By Michael E. Miller
By Ryan Yousefi
By Kyle Munzenrieder
By Sabrina Rodriguez
By Michael E. Miller
By Carlos Suarez De Jesus
By Luther Campbell
By Kyle Munzenrieder
Perfect is far from Gitmo: Congratulations to Emily Witt for the article "Pearl of the Antilles" (June 8). I consider it important that this topic, so many times discussed in international forums, can now be discussed in the United States. By writing the article, Ms. Witt contributed to a more informed society.
Sometimes it is difficult to think a prison like Guantanamo can exist in the 21st Century. Sixty years ago, the world lived through the worst war ever, and since then, the international community has worked to establish minimum requirements that should be respected [with regard to the treatment of prisoners of war]. But now it seems that in the name of liberty and freedom, those minimum requirements can be ignored, and the worst human qualities anger, ignorance, and revenge have returned to prominence.
Most of the prisoners in Guantanamo have not been charged, and many of them may be innocent. The article made me ask myself: What is the objective of having those prisoners there? The only answer is anger and revenge anger at not understanding other people and revenge for the terrible attacks September 11.
It seems there is still a long way to go to achieve a perfect world, but a good way to begin building it is to stop thinking the problem is far away in the Middle East, where the words human rights and freedom are spoken only by politicians.
Thank you for the interesting article.
That reviewer sure is: I found Bill Citara's critique of Fox's Sherron Inn, "Not So Good Old Days" (June 8), a bit cruel and unjust. Fox's is the only place in town that offers its clientele a Fifties-style Rat Pack eatery/bar. I drive from Boca Raton to Fox's for business meetings because it's a fun, cool place. The food cannot be beat, and the drink specials (take the ones on Tuesdays) are unbelievable. Mr. Citara's review was the blandest, harshest I've read in a while for a place that is, well, far better than every other sleazy bar Miami has to offer. As a Miami native, I must say Fox's is where it's at.
A hard-drinkin' endorsement: I was shocked by Bill Citara's review of Fox's Sherron Inn. What was he expecting? Cheesy Miami fake glitz and glamour? Fox's is the only bar that can make me a drink. Period. Look, if you want to go out for an amazing meal, then go to a restaurant on Biscayne Boulevard. Fox's can make a drink that brings a tear to my eye ... a tear of joy because finally a bartender has made a drink with the degree of strength that I like!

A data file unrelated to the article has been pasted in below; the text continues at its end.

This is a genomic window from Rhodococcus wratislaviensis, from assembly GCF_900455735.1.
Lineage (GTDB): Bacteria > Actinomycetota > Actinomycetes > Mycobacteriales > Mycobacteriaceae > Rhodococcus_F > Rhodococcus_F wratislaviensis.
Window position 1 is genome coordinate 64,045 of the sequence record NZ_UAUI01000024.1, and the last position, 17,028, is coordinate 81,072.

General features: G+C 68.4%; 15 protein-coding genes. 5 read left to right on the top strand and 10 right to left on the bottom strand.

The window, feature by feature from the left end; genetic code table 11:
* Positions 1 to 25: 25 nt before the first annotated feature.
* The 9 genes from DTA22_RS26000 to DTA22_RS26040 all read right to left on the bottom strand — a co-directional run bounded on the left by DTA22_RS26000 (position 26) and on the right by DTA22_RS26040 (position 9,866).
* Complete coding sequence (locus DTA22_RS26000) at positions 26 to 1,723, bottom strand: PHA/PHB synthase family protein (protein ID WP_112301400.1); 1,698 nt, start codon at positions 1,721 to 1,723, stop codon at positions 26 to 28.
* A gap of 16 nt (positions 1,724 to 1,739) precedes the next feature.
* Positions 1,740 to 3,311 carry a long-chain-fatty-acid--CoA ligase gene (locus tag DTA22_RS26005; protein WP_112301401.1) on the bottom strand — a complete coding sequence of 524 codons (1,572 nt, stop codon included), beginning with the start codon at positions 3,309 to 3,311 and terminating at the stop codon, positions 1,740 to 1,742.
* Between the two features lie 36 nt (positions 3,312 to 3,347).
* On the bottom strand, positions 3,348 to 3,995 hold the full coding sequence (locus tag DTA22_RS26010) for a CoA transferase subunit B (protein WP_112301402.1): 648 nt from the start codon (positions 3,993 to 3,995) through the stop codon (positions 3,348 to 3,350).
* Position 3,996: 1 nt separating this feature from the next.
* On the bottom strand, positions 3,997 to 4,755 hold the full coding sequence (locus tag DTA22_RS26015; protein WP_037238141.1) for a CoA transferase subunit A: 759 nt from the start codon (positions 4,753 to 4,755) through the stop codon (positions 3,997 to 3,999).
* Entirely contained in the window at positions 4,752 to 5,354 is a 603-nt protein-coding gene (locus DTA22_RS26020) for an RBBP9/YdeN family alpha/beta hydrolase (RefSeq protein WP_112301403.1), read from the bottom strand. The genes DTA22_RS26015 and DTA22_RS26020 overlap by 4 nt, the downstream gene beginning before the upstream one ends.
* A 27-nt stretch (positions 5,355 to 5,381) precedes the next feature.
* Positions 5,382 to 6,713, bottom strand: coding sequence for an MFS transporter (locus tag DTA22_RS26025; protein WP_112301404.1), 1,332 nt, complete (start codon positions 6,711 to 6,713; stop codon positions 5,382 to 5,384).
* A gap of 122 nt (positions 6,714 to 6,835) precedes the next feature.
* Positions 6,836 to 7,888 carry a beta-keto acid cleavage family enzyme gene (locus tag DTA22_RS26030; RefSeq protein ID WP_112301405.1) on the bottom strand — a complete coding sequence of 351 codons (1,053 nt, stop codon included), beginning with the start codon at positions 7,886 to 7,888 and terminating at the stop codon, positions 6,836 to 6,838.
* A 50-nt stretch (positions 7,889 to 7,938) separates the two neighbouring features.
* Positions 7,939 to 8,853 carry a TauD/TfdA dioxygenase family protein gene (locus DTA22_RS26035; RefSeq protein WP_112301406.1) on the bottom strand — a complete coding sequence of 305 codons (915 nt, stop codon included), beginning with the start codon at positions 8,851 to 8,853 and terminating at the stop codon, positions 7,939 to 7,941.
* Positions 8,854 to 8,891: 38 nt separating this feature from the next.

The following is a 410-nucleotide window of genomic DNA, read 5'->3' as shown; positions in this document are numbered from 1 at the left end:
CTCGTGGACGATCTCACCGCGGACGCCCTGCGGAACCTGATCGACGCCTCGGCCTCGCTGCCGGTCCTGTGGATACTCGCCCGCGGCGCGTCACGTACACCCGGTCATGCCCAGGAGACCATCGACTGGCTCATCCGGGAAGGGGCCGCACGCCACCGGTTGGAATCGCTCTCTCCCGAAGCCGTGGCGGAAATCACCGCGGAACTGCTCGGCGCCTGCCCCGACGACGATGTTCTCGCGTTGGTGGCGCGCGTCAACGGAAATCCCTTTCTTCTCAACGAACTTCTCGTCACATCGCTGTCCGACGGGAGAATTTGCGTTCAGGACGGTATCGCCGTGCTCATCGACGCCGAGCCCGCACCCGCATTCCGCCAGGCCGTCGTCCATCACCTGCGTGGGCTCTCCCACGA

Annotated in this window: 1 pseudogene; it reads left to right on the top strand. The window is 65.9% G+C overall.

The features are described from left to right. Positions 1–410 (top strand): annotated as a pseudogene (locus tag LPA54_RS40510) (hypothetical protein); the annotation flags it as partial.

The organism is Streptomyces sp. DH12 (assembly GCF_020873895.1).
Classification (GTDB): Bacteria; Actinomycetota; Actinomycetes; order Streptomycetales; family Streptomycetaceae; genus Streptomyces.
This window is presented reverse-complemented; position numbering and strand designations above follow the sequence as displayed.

Editor's note: The review of Fox's Sherron Inn misstated the prices for two dishes. The yellowtail costs $19.95, and the lamb chops cost $16.95.
Don't fence them in: The "welcome natural-foods component" of Lost & Found Saloon consisting of free-range eggs and tofu substitutions is welcome indeed ("Simple and Stylish" by Lee Klein, June 8). Demand for free-range eggs is growing in restaurants across the nation as consumers learn about the realities of today's factory farming.
Most egg-laying hens in the United States are confined by the tens of thousands into tiny wire cages on factory farms that resemble dismal, sunless warehouses more than traditional farms. The majority of pigs in the U.S. are also intensely confined in these abusive animal factories. Free-range products are a step in the right direction, and more restaurants should follow Lost & Found's lead.
Katie Carrus, coordinator
Factory Farming Campaign
The Humane Society of the United States
The editor probably came up with it: Regarding "Valentine Sway" (June 1): That was a satisfying big dog vs. little guy piece Rob Jordan wrote about Mark Valentine, the disbarred probate attorney. However, I would have gone with the headline "My Phony Valentine." Or would that have been legally dubious considering he hasn't yet been charged with anything? Oh well. It was nice to see the word flummoxed in print. That's a good word.
The search for an ethnically perfect name ends: Regarding Harry Emilio Gottlieb's letter "Way Too Much of Everything" (May 18): I'd like to contact Mr. Gottlieb and offer my professional services as his campaign manager if he wants to run for office. He'll have the market of legal voters covered: Jamaicans, Haitians, White-Non-Hispanics, and African-Americans will go for the name "Harry." Hispanics will go for "Emilio," and Jews will go for "Gottlieb." He's two steps ahead of "Manny Diaz," and I think we really got some potential here.
Has no sense of decorum: After reading film, stage, and food reviews, and the occasional pithy article, the only thing that draws me to the rear section of your paper is the usually vile and obnoxious cartoon by Derf, "The City." My thought is: Can it get any worse than the previous week? Well, the cartoon on May 25, about Bush's plan to use the tombstones of our dead soldiers to fence the U.S. border, was in such poor taste that it was despicable.
Bush, as it is, is the first American president in quite a while to have the balls to attack this problem head-on and has proposed a program that the majority of Americans, both liberal and conservative, approves, and that, in fact, has angered part of his base.
If I had a son or daughter who died in Iraq, I would ask Derf what the hell he was thinking. People can be blinded by their hatred of Bush, and Derf has gone too far with this cartoon.
A story in the June 8 issue ("Inherit the Worth" by Francisco Alvarado) misidentified former state legislator Michael Abrams. He is a government consultant, not an attorney.